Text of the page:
I missed posting this for Mental Health Awareness Month back in May, but I figure that the purpose of my blog is to generate awareness around mental health year-round.
Last month I gave some of my followers an opportunity to ask questions anonymously about going to therapy using a Google form I had created. My hope was that if anyone out there felt hesitant about going to therapy, they could ask a question and I (a frequent therapy goer) or my husband, Dean (a licensed therapist) could answer it.
We answered the same question separately from each other, so you may see a little overlap in our advice below.
Sorry for my convoluted and very long post title – for some reason Green Eggs and Ham is on my brain. I had a counseling session *yesterday, and each time I go, I find myself confronted with an opportunity to grow and stretch myself – and I can choose to either take it or ignore it.
I’ve been going to counseling/therapy (I will use those words interchangeably) consistently for over 4 years. But four years ago, I was very resistant to trying it. What started out as marriage counseling evolved into me seeing great value in meeting with a therapist one-on-one.
Sometimes after I’ve told people I see a therapist, they have asked me, “does it help?” And my answer is definitely, 100%, yes! But I feel like I should elaborate on what I mean when I say it helps me. Each time I go to therapy, I uncover a tiny bit more about myself – I understand myself just a little bit better, and I start to figure out why I am feeling the ways I am feeling. Let me give you an example:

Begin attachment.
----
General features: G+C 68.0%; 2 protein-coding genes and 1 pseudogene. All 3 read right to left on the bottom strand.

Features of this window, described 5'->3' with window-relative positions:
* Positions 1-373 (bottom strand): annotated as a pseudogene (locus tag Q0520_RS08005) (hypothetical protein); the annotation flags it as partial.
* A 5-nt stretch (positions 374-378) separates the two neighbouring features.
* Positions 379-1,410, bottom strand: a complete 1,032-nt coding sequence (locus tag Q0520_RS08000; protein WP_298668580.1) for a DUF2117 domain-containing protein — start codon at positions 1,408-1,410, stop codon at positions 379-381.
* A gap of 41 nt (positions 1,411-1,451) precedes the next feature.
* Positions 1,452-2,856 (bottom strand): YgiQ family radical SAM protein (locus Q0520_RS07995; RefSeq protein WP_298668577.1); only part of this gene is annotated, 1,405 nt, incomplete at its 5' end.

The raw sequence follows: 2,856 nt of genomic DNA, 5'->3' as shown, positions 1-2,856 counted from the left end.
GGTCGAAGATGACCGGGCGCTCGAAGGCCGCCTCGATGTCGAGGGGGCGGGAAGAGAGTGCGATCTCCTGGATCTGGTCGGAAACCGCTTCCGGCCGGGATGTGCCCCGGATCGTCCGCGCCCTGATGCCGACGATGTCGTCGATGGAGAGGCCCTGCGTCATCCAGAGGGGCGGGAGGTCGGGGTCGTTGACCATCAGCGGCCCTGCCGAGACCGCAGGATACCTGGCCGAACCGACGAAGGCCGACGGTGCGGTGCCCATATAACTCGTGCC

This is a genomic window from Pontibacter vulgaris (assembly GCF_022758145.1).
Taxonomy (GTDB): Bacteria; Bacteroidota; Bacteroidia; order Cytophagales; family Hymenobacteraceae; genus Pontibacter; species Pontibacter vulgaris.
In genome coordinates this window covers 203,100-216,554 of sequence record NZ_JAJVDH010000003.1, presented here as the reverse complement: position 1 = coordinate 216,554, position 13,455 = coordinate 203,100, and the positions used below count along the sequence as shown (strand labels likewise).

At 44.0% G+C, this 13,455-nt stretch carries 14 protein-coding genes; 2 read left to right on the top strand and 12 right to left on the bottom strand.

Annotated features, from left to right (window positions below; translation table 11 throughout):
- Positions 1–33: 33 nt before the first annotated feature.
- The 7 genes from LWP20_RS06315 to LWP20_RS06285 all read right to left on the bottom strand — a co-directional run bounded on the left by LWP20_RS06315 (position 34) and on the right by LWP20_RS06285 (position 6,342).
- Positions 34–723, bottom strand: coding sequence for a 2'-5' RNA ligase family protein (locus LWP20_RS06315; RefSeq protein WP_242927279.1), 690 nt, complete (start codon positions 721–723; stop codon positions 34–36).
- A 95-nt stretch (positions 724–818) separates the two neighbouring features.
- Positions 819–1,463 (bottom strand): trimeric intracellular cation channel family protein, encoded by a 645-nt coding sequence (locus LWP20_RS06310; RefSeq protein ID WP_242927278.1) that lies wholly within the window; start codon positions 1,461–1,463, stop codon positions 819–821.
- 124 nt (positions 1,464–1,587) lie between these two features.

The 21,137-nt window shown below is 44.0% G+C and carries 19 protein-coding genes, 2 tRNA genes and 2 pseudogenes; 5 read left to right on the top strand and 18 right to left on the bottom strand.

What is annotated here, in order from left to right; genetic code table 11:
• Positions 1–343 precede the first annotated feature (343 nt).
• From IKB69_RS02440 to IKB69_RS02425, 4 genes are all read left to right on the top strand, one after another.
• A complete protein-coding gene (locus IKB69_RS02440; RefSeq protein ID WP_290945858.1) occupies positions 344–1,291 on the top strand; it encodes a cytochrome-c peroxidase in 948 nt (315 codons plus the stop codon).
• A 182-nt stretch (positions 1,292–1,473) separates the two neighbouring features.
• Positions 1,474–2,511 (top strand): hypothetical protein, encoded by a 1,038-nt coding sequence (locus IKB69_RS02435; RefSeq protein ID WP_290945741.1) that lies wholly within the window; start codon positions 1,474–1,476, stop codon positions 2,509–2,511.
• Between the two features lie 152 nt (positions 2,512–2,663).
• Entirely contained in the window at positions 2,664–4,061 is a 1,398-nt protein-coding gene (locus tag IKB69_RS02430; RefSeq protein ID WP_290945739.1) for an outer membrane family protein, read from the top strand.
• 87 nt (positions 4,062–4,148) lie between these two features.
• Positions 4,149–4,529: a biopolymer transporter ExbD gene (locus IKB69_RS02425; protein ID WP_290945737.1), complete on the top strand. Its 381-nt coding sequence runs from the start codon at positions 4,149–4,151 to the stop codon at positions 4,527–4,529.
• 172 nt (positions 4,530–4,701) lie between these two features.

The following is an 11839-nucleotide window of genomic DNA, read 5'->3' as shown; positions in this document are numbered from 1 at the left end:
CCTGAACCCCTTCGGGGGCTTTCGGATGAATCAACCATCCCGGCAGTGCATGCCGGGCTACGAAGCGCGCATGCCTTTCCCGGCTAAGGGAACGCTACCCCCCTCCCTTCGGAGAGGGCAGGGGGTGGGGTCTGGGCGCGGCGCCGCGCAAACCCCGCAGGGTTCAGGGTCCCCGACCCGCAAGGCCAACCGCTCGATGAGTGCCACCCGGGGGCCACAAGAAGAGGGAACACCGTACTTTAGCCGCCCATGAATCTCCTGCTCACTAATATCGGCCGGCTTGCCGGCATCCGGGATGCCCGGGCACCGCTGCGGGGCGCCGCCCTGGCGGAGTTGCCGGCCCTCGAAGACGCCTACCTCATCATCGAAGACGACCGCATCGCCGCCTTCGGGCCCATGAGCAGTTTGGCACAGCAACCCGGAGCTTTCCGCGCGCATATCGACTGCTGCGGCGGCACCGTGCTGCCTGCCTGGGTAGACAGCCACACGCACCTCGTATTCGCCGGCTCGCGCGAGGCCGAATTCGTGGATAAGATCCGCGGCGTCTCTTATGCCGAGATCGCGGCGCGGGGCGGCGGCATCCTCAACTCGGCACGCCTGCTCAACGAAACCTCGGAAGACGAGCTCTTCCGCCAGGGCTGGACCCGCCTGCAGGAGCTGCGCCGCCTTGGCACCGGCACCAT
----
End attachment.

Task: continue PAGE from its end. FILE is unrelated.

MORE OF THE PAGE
*Yesterday in therapy (it was a joint session with my husband), I brought up how I had been getting really frustrated recently that he was not helping out enough with our son in the mornings. I am a morning person, and my husband is more of a night owl. So inevitably, when my son wakes up, I am usually the first person he sees because Daddy is still sleeping. This means I’m typically the one to get our three-year-old his breakfast, answer his many questions about whatever pops into his mind, set up his favorite t.v. show, etc. The feeling this brought up for me was anger – it wasn’t “fair” that I was doing this “all by myself” (which is not true, but I am good at convincing myself otherwise sometimes). At face value, it seemed like the issue was about getting help with our son – but as we dug deeper, I realized that it wasn’t really about that. It was about me needing alone time, “me” time – time to read a book, write, and do other things that bring personal fulfillment. I was struggling to figure out how to find this alone time in my schedule, and I needed to ask for help.